Indy Myopain Relief Center   

Helping People Live Pain Free


90/90 (supine / sidelying)


Nutrition and MPS

Biochemical recommendations for people in prolonged pain

Deficiencies and inefficiencies of certain metabolites have been seen in many chronic pain conditions and can create a predisposition to the activation of trigger points and subsequent perpetuation of myofascial pain syndromes. Deficiencies are values that fall outside the normal range. Insufficiencies can be found in the low parts of range and can be equally problematic whenever demand is high.

The following table has been compiled according to the recommendations of Robert Gerwin MD, Pain and Rehabilitation Medicine, Bethesda, MD; Tim Taylor, MD and Anna Bittner, MD, of Pain Relief Home, Richmond, VA. Support studies are quoted in the text books ‘Myofascial Pain and Dysfunction’ by Travell & Simons, ‘Trigger Point Therapy for Low Back Pain’ by Sauer & Biancalana and ‘Myofascial Trigger Points’ by Dommerholt & Huijbregts.


Before the light bulb was invented we used to average 9-10 hours sleep per day. We also worked harder, ate more naturally and had way less continual stimulation. We slept long and well.

Unhealthy habits

  • Not really physically tired when going to bed
  • Overeating or eating and drinking too close to bed-time
  • Stimulated too close to bed-time by TV, computing, work projects
  • Over-worry about things; deadlines, finances, family or friends health
  • Out of synch with diurnal rhythms; especially with shift work
  • Daytime napping for more than 45 minutes
  • Medications that interfere with deep sleep

Bedroom environment components that interfere with sleep

  • Room too warm or too cold
  • Room too bright
  • An easily visible, or loud alarm clock time
  • A cordless phone in the bedroom (high electromagnetic forces)
  • Room too cluttered with stuff
  • Pets sleeping on the bed
  • Mattress over 8-10 years old
  • Pillows over 2 years old
  • Covers too heavy or restrictive
  • Spouse or partner that is restless, noisy, or generates too much heat

Medical conditions that interfere with sleep

  • Respiratory disorders
  • Cardiovascular disorders
  • Gastrointestinal disorders
  • Musculoskeletal pain and dysfunction
  • Diabetes
  • Renal disorders
  • Prostate problems and small bladder causing urinary frequency
  • Cancer
  • Dementia
  • Dental disorders
  • Restless leg syndrome or Periodic Limb Movement Disorder (PLMD)
  • Fibromyalgia (alpha wave intrusion)

Medications that can interfere with sleep

  • Antihistamines: Benadryl (daytime drowsiness)
  • Sympathetic Amines: bronchodilators and decongestants
  • Antihypertensives and Beta blockers: Clonidine, Aldomet, Reserpine (daytime drowsiness)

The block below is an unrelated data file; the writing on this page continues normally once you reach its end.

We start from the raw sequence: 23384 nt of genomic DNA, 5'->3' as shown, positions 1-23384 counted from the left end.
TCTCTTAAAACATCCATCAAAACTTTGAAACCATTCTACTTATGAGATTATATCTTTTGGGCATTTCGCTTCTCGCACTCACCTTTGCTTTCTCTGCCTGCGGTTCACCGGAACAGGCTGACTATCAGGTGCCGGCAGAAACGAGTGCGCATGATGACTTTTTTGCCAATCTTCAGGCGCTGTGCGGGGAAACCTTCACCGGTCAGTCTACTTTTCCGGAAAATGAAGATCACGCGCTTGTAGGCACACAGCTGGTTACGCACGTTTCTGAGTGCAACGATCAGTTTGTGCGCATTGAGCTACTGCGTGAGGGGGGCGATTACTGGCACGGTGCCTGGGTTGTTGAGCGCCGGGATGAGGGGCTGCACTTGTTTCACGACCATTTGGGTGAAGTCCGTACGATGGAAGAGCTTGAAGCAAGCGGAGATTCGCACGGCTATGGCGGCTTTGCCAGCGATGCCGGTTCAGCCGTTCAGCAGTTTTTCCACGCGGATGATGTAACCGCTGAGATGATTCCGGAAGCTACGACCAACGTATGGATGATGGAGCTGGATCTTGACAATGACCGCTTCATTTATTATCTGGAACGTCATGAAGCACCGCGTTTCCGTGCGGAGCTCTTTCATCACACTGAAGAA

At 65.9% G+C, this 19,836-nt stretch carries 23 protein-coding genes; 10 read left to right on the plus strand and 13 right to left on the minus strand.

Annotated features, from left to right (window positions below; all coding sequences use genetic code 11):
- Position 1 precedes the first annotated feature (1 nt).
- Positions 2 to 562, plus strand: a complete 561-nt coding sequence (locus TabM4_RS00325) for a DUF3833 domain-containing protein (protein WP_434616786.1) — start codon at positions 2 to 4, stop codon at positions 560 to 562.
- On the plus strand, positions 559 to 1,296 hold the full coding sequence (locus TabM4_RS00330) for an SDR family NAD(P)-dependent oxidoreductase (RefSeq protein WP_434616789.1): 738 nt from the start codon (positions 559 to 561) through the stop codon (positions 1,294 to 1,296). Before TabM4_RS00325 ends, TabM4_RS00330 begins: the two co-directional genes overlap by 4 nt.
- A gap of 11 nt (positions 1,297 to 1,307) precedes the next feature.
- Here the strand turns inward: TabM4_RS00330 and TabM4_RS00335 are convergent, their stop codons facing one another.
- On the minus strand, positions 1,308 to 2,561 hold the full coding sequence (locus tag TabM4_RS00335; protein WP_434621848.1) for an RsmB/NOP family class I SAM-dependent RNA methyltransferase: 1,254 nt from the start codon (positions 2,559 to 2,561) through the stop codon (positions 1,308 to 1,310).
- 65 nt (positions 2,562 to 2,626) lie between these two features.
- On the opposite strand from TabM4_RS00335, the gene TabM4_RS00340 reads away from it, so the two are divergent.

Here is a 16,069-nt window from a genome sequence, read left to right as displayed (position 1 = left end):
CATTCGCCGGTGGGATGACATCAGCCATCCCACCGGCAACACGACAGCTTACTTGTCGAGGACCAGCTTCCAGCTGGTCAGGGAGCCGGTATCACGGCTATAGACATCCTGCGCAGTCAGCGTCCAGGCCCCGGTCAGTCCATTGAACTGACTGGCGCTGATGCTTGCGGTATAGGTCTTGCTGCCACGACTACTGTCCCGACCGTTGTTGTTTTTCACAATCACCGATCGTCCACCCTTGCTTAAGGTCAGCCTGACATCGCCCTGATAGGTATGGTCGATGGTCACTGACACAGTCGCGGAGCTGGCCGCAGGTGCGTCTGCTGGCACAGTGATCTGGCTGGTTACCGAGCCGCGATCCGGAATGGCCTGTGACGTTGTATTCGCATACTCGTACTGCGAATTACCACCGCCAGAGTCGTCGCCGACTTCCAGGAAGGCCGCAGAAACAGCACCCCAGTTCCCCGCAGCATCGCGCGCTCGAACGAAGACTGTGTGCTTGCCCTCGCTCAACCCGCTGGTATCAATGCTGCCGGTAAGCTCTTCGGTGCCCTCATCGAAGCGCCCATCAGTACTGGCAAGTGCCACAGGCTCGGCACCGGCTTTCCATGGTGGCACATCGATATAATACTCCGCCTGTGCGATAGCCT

• Steroids: Prednisone, dexamethasone
  • Thyroid medications:
  • Anti-epileptics and antipsychotics (daytime drowsiness)
  • Parkinson medications: (daytime drowsiness)
  • Stimulants for ADHD
  • Anticholinesterase drugs for Alzheimer’s
  • Antidepressants: Prozac, Fluoxetine
  • Analgesics: opiates, Tramadol, Ultram
  • Chemotherapeutics: (nausea and vomiting)
  • Diuretics: (frequency at night)


Strategies for better sleep

  • Consistency of sleep habits – develop a routine and stick to it
  • Expose yourself to bright light on waking – tell your body it’s daytime
  • Expose yourself to bright light late in the day – keep your body awake longer
  • No napping after 3 pm (45 minutes maximum per day)
  • Do a bit more physical activity during the day
  • Develop a relaxing pre-bedtime routine
  • Make the bedroom less noisy and less bright
  • Remove the TV, radio, laptop and cordless phone from the bedroom
  • Have a silent alarm clock without a bright display
  • Keep the bedroom temperature in the low 60’s
  • Reduce fluid consumption in the evening to avoid the need to urinate during the night
  • Avoid caffeine and reduce alcohol intake
  • Avoid late evening phone calls, computer games, emailing
  • Use the guest room if necessary for uninterrupted sleep

Pre-bed Routines

  • Have a warm (< 102° F) shower, 15 minute bath or spa bath just before bedtime (add Epsom salts)
  • Play relaxing background or ambient music
  • Meditate or read calming books to relax

In-bed routines

  • Breathing technique for stress relief
    • Position the tongue on the roof of the mouth just behind the upper teeth
      • Breathe in through the nose to a count of seven
      • Hold the breath for a count of eight
      • Breathe out through the mouth to a count of 4
  • Concentrate on diaphragmatic breathing, with the abdomen rising on the inhalation
  • Use a contract / relax method to identify and reduce muscle tension in the body

Health in general

  • At least 7 ½ – 8 hours of sleep
  • Eat food that is varied, brightly colored, comprehensive and can be sustainably eaten
    • High in Omega 3s, folic acid, vitamins D, B12
    • Foods that contains D-Phenylalanine to prevent endorphin breakdown
    • Chocolate, cocoa, meats, wheat, soy, cheeses
    • Eat foods that contain Tryptophan to stimulate serotonin production (combine with Vit B6)
      • Diary, meats, turkey, fish, whole grains, nuts, soy products, beans, rice
  • Control your weight (don’t eat big portions of those listed above)
  • Increase your daytime exercise
    • Switches down the amygdala and produces endorphins
  • Get more fun in to your life – laugh more, play around
  • Don’t sweat the small stuff – and it’s all small stuff
  • De-stress – allocate yourself quality ‘me’ time
  • Develop a passion – have a project
  • Spend time helping others
  • Follow the three components to happiness
    • Pleasure – comfort, safety, food, shelter
    • Engagement – be personally involved with other people or causes
    • Meaning – develop purposes in life